After particularly gut-wrenching losses, I, like many Knicks’ fans, go through a range of emotions and thought processes: I’m disappointed; I’m annoyed; I’m enraged; I’m encouraged when they keep it close; I look back for plays that cost them the game; I think about what they should’ve run or done differently; I point fingers; I search for silver linings; I focus on good for those that played bad and on bad for those that played well; I go on Twitter, look at the extremes, and settle into a middle-ground…
But sometime during this recent run of futility, I became enlightened. Honestly, I don’t know how I missed it before. Even at 4-20, I couldn’t see it. I’d ask myself, “We signed all these players. The front office talked about winning more games. How are we worse than last year when last year was a blatant tank?”
Then it hit me.
We were lied to.
Mills and Perry, all of that win-now talk from the summer, all of that optimism as the regular season drew closer, all that, “The team is not performing to the level that we anticipated” from the impromptu 10-game press conference…bold-faced lies.
Journalists are writing about how now that the season has gone off the rails, the Knicks need to change course, that now they need to focus on player development and ping-pong balls instead of wins.
Truth is, that’s been the plan since Day 1. A tank to end all tanks (until next year). Lose, lose, lose, and when you look like you’re about to blow out a playoff-bound division rival, lose some more. Those win-now signings? Part of the charade. The high expectations? Fake. The optimistic, “New Yorkers are going to like this team” sound bytes? Good acting.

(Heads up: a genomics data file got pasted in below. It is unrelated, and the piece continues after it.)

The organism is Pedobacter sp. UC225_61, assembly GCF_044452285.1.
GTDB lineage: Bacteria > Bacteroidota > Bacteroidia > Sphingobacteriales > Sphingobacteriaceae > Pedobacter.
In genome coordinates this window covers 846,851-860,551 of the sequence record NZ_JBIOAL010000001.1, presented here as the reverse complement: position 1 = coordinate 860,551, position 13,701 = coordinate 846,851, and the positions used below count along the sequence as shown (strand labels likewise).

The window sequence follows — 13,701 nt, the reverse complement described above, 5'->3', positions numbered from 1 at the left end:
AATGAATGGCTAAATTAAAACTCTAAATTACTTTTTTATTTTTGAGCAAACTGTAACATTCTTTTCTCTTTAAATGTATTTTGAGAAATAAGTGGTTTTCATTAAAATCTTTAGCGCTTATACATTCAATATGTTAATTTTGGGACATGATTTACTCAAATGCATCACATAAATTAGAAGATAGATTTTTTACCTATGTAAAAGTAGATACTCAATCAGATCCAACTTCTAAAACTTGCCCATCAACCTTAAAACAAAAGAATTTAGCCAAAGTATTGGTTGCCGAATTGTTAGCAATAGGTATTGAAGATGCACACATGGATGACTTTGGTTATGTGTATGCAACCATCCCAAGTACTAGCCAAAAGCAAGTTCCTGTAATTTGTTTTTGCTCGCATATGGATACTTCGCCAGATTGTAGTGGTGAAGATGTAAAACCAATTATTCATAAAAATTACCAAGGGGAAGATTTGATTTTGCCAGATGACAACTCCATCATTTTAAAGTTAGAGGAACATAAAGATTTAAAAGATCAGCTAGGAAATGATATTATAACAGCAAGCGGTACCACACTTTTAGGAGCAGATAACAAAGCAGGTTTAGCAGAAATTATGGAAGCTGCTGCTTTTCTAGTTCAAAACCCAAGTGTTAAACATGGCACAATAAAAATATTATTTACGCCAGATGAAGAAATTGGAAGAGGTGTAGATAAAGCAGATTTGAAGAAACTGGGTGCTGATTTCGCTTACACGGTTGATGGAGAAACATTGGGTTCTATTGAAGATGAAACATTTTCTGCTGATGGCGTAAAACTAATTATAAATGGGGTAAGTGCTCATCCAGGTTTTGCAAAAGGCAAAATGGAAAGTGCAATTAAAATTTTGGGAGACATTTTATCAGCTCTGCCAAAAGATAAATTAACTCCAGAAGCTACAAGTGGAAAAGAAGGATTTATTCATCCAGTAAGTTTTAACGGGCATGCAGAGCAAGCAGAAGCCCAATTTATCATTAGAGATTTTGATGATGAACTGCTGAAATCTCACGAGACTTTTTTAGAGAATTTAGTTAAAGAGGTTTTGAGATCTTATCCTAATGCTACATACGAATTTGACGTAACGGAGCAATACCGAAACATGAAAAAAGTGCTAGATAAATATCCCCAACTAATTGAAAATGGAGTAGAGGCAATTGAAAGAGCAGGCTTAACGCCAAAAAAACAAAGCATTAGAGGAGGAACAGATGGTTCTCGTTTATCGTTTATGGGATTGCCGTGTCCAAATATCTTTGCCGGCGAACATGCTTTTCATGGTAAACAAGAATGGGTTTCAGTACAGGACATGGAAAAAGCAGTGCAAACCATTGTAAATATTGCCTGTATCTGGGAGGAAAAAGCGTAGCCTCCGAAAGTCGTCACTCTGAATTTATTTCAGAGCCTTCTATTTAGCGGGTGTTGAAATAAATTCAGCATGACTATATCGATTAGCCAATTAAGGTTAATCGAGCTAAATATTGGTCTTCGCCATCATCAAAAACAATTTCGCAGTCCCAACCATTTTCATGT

It took twenty-five games, but finally it dawned on me that Steve Mills and Scott Perry are too smart to have truly believed this team could approach thirty wins, to have truly believed surrounding Julius Randle and RJ Barrett with young, unproven vets, many of whom are fighting for the same role, would result in meaningful games post All-Star break.
The actual plan was and still is 17 wins, a Top-5 pick, and another stud donning orange and blue in Vegas next July. So rest easy my friends, because the FO’s strategy – the one beneath the veil – is being executed to perfection. We are in good hands.
Once KD and Kyrie set their sights on Brooklyn, our FO quickly shifted focus toward the next free agent bonanza: 2021. But in a post-Hinkie world, you can’t come out and say it. You can’t make it too obvious. Not if you want to keep your job, anyway. Plus the organization had just been sonned by the Nets after months of KD to NYK talk; fans were up in arms; both Dolan’s and the Knicks’ reputation had arguably never been worse, and it’s still a business after all…no, another summer talking “rebuild” was out of the question. The only option, for the good of the long-term future of the franchise, was to sell the impatient owner on a plan to win now, sell desperate fans on young vets and progress, sell tickets and merch, and keep true intentions secret.